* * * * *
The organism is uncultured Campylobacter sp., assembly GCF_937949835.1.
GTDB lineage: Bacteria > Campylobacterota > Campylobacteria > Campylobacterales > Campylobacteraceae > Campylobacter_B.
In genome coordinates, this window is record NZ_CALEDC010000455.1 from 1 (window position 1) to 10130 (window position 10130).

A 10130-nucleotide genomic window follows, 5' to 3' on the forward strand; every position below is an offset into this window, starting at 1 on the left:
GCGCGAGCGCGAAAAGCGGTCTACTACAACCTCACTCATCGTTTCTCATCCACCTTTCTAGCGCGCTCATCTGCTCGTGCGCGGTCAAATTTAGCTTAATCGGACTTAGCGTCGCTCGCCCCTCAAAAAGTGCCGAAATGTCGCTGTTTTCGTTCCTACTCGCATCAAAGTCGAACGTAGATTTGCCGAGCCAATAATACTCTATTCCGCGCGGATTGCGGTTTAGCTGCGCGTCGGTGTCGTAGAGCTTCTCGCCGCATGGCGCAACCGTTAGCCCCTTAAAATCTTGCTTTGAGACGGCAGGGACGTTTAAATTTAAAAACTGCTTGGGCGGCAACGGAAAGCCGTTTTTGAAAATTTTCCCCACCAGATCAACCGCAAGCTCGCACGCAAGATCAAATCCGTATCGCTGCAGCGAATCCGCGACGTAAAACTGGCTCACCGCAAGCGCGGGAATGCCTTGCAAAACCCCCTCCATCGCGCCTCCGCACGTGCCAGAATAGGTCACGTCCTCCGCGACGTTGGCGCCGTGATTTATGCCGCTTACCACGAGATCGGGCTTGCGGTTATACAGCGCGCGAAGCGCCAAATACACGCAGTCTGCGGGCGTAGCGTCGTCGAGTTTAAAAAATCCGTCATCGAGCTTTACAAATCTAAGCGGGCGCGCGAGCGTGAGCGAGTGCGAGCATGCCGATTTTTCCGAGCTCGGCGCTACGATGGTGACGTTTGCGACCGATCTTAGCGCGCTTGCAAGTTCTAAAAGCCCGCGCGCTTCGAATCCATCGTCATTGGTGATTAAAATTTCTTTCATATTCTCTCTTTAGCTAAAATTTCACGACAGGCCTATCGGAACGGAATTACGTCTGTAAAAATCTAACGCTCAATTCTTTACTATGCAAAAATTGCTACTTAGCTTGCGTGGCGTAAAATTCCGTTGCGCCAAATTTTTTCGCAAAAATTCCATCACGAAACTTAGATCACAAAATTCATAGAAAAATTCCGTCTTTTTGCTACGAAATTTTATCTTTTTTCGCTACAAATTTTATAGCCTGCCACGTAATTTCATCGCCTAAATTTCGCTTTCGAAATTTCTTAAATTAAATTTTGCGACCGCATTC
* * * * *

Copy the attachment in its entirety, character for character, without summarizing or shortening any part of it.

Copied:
The organism is uncultured Campylobacter sp., assembly GCF_937949835.1.
GTDB lineage: Bacteria > Campylobacterota > Campylobacteria > Campylobacterales > Campylobacteraceae > Campylobacter_B.
In genome coordinates, this window is record NZ_CALEDC010000455.1 from 1 (window position 1) to 10130 (window position 10130).

A 10130-nucleotide genomic window follows, 5' to 3' on the forward strand; every position below is an offset into this window, starting at 1 on the left:
GCGCGAGCGCGAAAAGCGGTCTACTACAACCTCACTCATCGTTTCTCATCCACCTTTCTAGCGCGCTCATCTGCTCGTGCGCGGTCAAATTTAGCTTAATCGGACTTAGCGTCGCTCGCCCCTCAAAAAGTGCCGAAATGTCGCTGTTTTCGTTCCTACTCGCATCAAAGTCGAACGTAGATTTGCCGAGCCAATAATACTCTATTCCGCGCGGATTGCGGTTTAGCTGCGCGTCGGTGTCGTAGAGCTTCTCGCCGCATGGCGCAACCGTTAGCCCCTTAAAATCTTGCTTTGAGACGGCAGGGACGTTTAAATTTAAAAACTGCTTGGGCGGCAACGGAAAGCCGTTTTTGAAAATTTTCCCCACCAGATCAACCGCAAGCTCGCACGCAAGATCAAATCCGTATCGCTGCAGCGAATCCGCGACGTAAAACTGGCTCACCGCAAGCGCGGGAATGCCTTGCAAAACCCCCTCCATCGCGCCTCCGCACGTGCCAGAATAGGTCACGTCCTCCGCGACGTTGGCGCCGTGATTTATGCCGCTTACCACGAGATCGGGCTTGCGGTTATACAGCGCGCGAAGCGCCAAATACACGCAGTCTGCGGGCGTAGCGTCGTCGAGTTTAAAAAATCCGTCATCGAGCTTTACAAATCTAAGCGGGCGCGCGAGCGTGAGCGAGTGCGAGCATGCCGATTTTTCCGAGCTCGGCGCTACGATGGTGACGTTTGCGACCGATCTTAGCGCGCTTGCAAGTTCTAAAAGCCCGCGCGCTTCGAATCCATCGTCATTGGTGATTAAAATTTCTTTCATATTCTCTCTTTAGCTAAAATTTCACGACAGGCCTATCGGAACGGAATTACGTCTGTAAAAATCTAACGCTCAATTCTTTACTATGCAAAAATTGCTACTTAGCTTGCGTGGCGTAAAATTCCGTTGCGCCAAATTTTTTCGCAAAAATTCCATCACGAAACTTAGATCACAAAATTCATAGAAAAATTCCGTCTTTTTGCTACGAAATTTTATCTTTTTTCGCTACAAATTTTATAGCCTGCCACGTAATTTCATCGCCTAAATTTCGCTTTCGAAATTTCTTAAATTAAATTTTGCGACCGCATTC